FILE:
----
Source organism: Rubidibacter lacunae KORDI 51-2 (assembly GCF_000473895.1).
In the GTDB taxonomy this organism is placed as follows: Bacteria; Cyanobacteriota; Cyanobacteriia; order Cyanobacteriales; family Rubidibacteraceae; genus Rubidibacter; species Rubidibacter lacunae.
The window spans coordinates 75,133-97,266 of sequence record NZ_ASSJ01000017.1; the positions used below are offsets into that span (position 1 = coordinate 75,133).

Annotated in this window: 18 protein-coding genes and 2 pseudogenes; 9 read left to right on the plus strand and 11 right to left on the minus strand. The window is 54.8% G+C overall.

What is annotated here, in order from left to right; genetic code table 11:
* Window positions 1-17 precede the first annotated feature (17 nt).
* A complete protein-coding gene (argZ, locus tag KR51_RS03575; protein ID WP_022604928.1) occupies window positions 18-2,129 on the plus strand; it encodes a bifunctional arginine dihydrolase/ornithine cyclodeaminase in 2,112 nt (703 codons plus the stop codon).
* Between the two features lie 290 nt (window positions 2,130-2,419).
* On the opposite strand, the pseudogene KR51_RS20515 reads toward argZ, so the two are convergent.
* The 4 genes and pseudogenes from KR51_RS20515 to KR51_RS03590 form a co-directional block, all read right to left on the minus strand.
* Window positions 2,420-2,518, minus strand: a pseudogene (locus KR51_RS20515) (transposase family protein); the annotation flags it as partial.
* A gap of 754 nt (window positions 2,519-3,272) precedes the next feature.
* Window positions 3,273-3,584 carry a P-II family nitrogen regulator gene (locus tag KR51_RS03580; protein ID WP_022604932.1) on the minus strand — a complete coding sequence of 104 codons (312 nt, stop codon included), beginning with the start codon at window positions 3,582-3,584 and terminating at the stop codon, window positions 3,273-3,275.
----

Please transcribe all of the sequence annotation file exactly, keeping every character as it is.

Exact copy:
Source organism: Rubidibacter lacunae KORDI 51-2 (assembly GCF_000473895.1).
In the GTDB taxonomy this organism is placed as follows: Bacteria; Cyanobacteriota; Cyanobacteriia; order Cyanobacteriales; family Rubidibacteraceae; genus Rubidibacter; species Rubidibacter lacunae.
The window spans coordinates 75,133-97,266 of sequence record NZ_ASSJ01000017.1; the positions used below are offsets into that span (position 1 = coordinate 75,133).

Annotated in this window: 18 protein-coding genes and 2 pseudogenes; 9 read left to right on the plus strand and 11 right to left on the minus strand. The window is 54.8% G+C overall.

What is annotated here, in order from left to right; genetic code table 11:
* Window positions 1-17 precede the first annotated feature (17 nt).
* A complete protein-coding gene (argZ, locus tag KR51_RS03575; protein ID WP_022604928.1) occupies window positions 18-2,129 on the plus strand; it encodes a bifunctional arginine dihydrolase/ornithine cyclodeaminase in 2,112 nt (703 codons plus the stop codon).
* Between the two features lie 290 nt (window positions 2,130-2,419).
* On the opposite strand, the pseudogene KR51_RS20515 reads toward argZ, so the two are convergent.
* The 4 genes and pseudogenes from KR51_RS20515 to KR51_RS03590 form a co-directional block, all read right to left on the minus strand.
* Window positions 2,420-2,518, minus strand: a pseudogene (locus KR51_RS20515) (transposase family protein); the annotation flags it as partial.
* A gap of 754 nt (window positions 2,519-3,272) precedes the next feature.
* Window positions 3,273-3,584 carry a P-II family nitrogen regulator gene (locus tag KR51_RS03580; protein ID WP_022604932.1) on the minus strand — a complete coding sequence of 104 codons (312 nt, stop codon included), beginning with the start codon at window positions 3,582-3,584 and terminating at the stop codon, window positions 3,273-3,275.